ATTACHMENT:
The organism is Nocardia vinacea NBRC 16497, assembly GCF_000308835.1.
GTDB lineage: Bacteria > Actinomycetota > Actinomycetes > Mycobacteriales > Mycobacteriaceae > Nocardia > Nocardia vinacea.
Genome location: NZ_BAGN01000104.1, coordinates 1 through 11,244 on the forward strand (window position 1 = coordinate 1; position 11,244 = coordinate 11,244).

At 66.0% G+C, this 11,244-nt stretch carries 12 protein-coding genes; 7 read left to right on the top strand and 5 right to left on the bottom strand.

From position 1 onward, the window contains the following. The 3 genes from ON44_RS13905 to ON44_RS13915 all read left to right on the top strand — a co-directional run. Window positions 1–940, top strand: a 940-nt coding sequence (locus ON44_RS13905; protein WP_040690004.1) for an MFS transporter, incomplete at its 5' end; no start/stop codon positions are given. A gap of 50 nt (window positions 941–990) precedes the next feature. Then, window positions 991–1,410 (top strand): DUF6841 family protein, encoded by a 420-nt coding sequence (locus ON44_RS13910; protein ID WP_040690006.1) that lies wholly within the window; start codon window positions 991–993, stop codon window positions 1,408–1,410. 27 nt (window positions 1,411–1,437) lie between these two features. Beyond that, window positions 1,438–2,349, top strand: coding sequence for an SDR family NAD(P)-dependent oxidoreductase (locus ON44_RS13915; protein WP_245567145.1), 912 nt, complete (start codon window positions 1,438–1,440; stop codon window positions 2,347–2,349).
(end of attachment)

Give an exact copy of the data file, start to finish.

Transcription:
The organism is Nocardia vinacea NBRC 16497, assembly GCF_000308835.1.
GTDB lineage: Bacteria > Actinomycetota > Actinomycetes > Mycobacteriales > Mycobacteriaceae > Nocardia > Nocardia vinacea.
Genome location: NZ_BAGN01000104.1, coordinates 1 through 11,244 on the forward strand (window position 1 = coordinate 1; position 11,244 = coordinate 11,244).

At 66.0% G+C, this 11,244-nt stretch carries 12 protein-coding genes; 7 read left to right on the top strand and 5 right to left on the bottom strand.

From position 1 onward, the window contains the following. The 3 genes from ON44_RS13905 to ON44_RS13915 all read left to right on the top strand — a co-directional run. Window positions 1–940, top strand: a 940-nt coding sequence (locus ON44_RS13905; protein WP_040690004.1) for an MFS transporter, incomplete at its 5' end; no start/stop codon positions are given. A gap of 50 nt (window positions 941–990) precedes the next feature. Then, window positions 991–1,410 (top strand): DUF6841 family protein, encoded by a 420-nt coding sequence (locus ON44_RS13910; protein ID WP_040690006.1) that lies wholly within the window; start codon window positions 991–993, stop codon window positions 1,408–1,410. 27 nt (window positions 1,411–1,437) lie between these two features. Beyond that, window positions 1,438–2,349, top strand: coding sequence for an SDR family NAD(P)-dependent oxidoreductase (locus ON44_RS13915; protein WP_245567145.1), 912 nt, complete (start codon window positions 1,438–1,440; stop codon window positions 2,347–2,349).